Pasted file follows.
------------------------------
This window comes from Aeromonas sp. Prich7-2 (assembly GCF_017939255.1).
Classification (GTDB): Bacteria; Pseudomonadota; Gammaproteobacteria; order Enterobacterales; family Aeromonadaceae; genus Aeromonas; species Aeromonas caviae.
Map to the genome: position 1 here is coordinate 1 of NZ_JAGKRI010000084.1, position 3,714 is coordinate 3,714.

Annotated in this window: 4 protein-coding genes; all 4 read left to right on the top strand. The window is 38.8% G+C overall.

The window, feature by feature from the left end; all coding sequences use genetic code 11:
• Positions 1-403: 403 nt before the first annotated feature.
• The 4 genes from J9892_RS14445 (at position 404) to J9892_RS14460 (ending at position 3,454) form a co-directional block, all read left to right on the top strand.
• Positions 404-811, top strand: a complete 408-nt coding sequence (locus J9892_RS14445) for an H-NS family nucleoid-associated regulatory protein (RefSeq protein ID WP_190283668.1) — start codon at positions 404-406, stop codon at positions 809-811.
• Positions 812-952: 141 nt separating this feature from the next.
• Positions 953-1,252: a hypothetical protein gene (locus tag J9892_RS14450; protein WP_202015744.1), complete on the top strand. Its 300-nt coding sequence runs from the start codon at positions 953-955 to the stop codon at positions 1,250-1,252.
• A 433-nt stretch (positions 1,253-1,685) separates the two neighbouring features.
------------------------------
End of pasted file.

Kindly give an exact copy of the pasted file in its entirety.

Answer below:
This window comes from Aeromonas sp. Prich7-2 (assembly GCF_017939255.1).
Classification (GTDB): Bacteria; Pseudomonadota; Gammaproteobacteria; order Enterobacterales; family Aeromonadaceae; genus Aeromonas; species Aeromonas caviae.
Map to the genome: position 1 here is coordinate 1 of NZ_JAGKRI010000084.1, position 3,714 is coordinate 3,714.

Annotated in this window: 4 protein-coding genes; all 4 read left to right on the top strand. The window is 38.8% G+C overall.

The window, feature by feature from the left end; all coding sequences use genetic code 11:
• Positions 1-403: 403 nt before the first annotated feature.
• The 4 genes from J9892_RS14445 (at position 404) to J9892_RS14460 (ending at position 3,454) form a co-directional block, all read left to right on the top strand.
• Positions 404-811, top strand: a complete 408-nt coding sequence (locus J9892_RS14445) for an H-NS family nucleoid-associated regulatory protein (RefSeq protein ID WP_190283668.1) — start codon at positions 404-406, stop codon at positions 809-811.
• Positions 812-952: 141 nt separating this feature from the next.
• Positions 953-1,252: a hypothetical protein gene (locus tag J9892_RS14450; protein WP_202015744.1), complete on the top strand. Its 300-nt coding sequence runs from the start codon at positions 953-955 to the stop codon at positions 1,250-1,252.
• A 433-nt stretch (positions 1,253-1,685) separates the two neighbouring features.